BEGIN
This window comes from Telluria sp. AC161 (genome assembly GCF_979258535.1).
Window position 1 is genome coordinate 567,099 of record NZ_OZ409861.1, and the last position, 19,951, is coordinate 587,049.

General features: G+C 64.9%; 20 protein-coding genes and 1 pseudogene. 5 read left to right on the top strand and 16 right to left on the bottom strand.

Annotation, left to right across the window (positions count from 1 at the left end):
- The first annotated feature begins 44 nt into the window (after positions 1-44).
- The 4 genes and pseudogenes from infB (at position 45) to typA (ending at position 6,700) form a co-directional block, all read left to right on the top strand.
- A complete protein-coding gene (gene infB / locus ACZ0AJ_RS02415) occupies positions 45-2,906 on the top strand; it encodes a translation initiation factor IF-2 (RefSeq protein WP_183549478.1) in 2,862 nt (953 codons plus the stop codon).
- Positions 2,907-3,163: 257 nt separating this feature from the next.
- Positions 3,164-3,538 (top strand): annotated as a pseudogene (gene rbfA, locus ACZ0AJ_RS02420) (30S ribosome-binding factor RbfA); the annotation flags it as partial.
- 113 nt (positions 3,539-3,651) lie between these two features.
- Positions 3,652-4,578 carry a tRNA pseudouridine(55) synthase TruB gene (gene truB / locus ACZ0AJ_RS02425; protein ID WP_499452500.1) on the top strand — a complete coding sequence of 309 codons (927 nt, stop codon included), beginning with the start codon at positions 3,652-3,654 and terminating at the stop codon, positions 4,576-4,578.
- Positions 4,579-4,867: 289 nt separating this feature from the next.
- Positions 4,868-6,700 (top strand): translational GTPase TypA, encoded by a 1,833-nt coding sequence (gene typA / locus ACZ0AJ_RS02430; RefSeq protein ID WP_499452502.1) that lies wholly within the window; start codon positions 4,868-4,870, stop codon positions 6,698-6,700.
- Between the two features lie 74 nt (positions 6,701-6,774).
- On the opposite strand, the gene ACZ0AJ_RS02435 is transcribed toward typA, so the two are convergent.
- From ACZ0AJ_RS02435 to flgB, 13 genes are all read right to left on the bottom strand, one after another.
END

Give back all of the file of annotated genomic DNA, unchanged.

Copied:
This window comes from Telluria sp. AC161 (genome assembly GCF_979258535.1).
Window position 1 is genome coordinate 567,099 of record NZ_OZ409861.1, and the last position, 19,951, is coordinate 587,049.

General features: G+C 64.9%; 20 protein-coding genes and 1 pseudogene. 5 read left to right on the top strand and 16 right to left on the bottom strand.

Annotation, left to right across the window (positions count from 1 at the left end):
- The first annotated feature begins 44 nt into the window (after positions 1-44).
- The 4 genes and pseudogenes from infB (at position 45) to typA (ending at position 6,700) form a co-directional block, all read left to right on the top strand.
- A complete protein-coding gene (gene infB / locus ACZ0AJ_RS02415) occupies positions 45-2,906 on the top strand; it encodes a translation initiation factor IF-2 (RefSeq protein WP_183549478.1) in 2,862 nt (953 codons plus the stop codon).
- Positions 2,907-3,163: 257 nt separating this feature from the next.
- Positions 3,164-3,538 (top strand): annotated as a pseudogene (gene rbfA, locus ACZ0AJ_RS02420) (30S ribosome-binding factor RbfA); the annotation flags it as partial.
- 113 nt (positions 3,539-3,651) lie between these two features.
- Positions 3,652-4,578 carry a tRNA pseudouridine(55) synthase TruB gene (gene truB / locus ACZ0AJ_RS02425; protein ID WP_499452500.1) on the top strand — a complete coding sequence of 309 codons (927 nt, stop codon included), beginning with the start codon at positions 3,652-3,654 and terminating at the stop codon, positions 4,576-4,578.
- Positions 4,579-4,867: 289 nt separating this feature from the next.
- Positions 4,868-6,700 (top strand): translational GTPase TypA, encoded by a 1,833-nt coding sequence (gene typA / locus ACZ0AJ_RS02430; RefSeq protein ID WP_499452502.1) that lies wholly within the window; start codon positions 4,868-4,870, stop codon positions 6,698-6,700.
- Between the two features lie 74 nt (positions 6,701-6,774).
- On the opposite strand, the gene ACZ0AJ_RS02435 is transcribed toward typA, so the two are convergent.
- From ACZ0AJ_RS02435 to flgB, 13 genes are all read right to left on the bottom strand, one after another.